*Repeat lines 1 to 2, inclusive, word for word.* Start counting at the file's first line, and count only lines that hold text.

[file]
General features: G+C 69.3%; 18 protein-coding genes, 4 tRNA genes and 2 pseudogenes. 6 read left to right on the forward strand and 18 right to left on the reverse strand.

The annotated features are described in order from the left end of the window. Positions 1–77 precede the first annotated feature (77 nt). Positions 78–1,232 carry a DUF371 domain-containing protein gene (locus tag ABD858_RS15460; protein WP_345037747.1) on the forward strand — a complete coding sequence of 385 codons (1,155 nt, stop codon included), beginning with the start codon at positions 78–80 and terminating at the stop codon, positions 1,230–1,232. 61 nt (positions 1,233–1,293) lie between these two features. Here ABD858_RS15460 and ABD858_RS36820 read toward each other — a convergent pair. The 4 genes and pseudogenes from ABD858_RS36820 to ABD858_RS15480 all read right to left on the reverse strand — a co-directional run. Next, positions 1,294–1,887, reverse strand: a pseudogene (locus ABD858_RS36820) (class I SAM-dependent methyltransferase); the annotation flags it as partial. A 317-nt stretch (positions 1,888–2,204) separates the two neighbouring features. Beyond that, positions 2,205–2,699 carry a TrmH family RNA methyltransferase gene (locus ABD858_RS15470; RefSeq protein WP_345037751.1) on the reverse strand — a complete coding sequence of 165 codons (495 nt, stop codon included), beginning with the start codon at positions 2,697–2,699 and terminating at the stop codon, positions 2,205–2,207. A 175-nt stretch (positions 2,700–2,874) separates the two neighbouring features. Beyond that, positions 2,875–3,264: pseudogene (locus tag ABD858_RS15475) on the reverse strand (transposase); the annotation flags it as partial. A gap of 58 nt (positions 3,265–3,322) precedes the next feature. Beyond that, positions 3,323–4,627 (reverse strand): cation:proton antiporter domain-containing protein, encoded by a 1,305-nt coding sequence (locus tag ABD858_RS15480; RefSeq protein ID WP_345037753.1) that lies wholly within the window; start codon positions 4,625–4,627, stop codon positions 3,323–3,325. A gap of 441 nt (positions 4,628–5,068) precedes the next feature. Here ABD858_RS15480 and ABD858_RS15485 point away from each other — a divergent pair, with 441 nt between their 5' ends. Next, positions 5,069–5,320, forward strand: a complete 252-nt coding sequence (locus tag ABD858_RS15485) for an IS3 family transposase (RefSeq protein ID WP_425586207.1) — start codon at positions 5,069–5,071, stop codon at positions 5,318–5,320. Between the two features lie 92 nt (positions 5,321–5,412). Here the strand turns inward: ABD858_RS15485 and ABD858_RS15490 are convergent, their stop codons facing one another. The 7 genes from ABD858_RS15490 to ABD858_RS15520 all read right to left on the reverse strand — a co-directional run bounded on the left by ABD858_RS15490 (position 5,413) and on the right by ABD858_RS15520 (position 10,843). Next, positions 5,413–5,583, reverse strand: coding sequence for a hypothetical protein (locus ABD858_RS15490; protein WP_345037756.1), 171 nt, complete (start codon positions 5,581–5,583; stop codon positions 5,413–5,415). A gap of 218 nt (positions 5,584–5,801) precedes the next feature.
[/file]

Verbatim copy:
General features: G+C 69.3%; 18 protein-coding genes, 4 tRNA genes and 2 pseudogenes. 6 read left to right on the forward strand and 18 right to left on the reverse strand.

The annotated features are described in order from the left end of the window. Positions 1–77 precede the first annotated feature (77 nt). Positions 78–1,232 carry a DUF371 domain-containing protein gene (locus tag ABD858_RS15460; protein WP_345037747.1) on the forward strand — a complete coding sequence of 385 codons (1,155 nt, stop codon included), beginning with the start codon at positions 78–80 and terminating at the stop codon, positions 1,230–1,232. 61 nt (positions 1,233–1,293) lie between these two features. Here ABD858_RS15460 and ABD858_RS36820 read toward each other — a convergent pair. The 4 genes and pseudogenes from ABD858_RS36820 to ABD858_RS15480 all read right to left on the reverse strand — a co-directional run. Next, positions 1,294–1,887, reverse strand: a pseudogene (locus ABD858_RS36820) (class I SAM-dependent methyltransferase); the annotation flags it as partial. A 317-nt stretch (positions 1,888–2,204) separates the two neighbouring features. Beyond that, positions 2,205–2,699 carry a TrmH family RNA methyltransferase gene (locus ABD858_RS15470; RefSeq protein WP_345037751.1) on the reverse strand — a complete coding sequence of 165 codons (495 nt, stop codon included), beginning with the start codon at positions 2,697–2,699 and terminating at the stop codon, positions 2,205–2,207. A 175-nt stretch (positions 2,700–2,874) separates the two neighbouring features. Beyond that, positions 2,875–3,264: pseudogene (locus tag ABD858_RS15475) on the reverse strand (transposase); the annotation flags it as partial. A gap of 58 nt (positions 3,265–3,322) precedes the next feature. Beyond that, positions 3,323–4,627 (reverse strand): cation:proton antiporter domain-containing protein, encoded by a 1,305-nt coding sequence (locus tag ABD858_RS15480; RefSeq protein ID WP_345037753.1) that lies wholly within the window; start codon positions 4,625–4,627, stop codon positions 3,323–3,325. A gap of 441 nt (positions 4,628–5,068) precedes the next feature. Here ABD858_RS15480 and ABD858_RS15485 point away from each other — a divergent pair, with 441 nt between their 5' ends. Next, positions 5,069–5,320, forward strand: a complete 252-nt coding sequence (locus tag ABD858_RS15485) for an IS3 family transposase (RefSeq protein ID WP_425586207.1) — start codon at positions 5,069–5,071, stop codon at positions 5,318–5,320. Between the two features lie 92 nt (positions 5,321–5,412). Here the strand turns inward: ABD858_RS15485 and ABD858_RS15490 are convergent, their stop codons facing one another. The 7 genes from ABD858_RS15490 to ABD858_RS15520 all read right to left on the reverse strand — a co-directional run bounded on the left by ABD858_RS15490 (position 5,413) and on the right by ABD858_RS15520 (position 10,843). Next, positions 5,413–5,583, reverse strand: coding sequence for a hypothetical protein (locus ABD858_RS15490; protein WP_345037756.1), 171 nt, complete (start codon positions 5,581–5,583; stop codon positions 5,413–5,415). A gap of 218 nt (positions 5,584–5,801) precedes the next feature.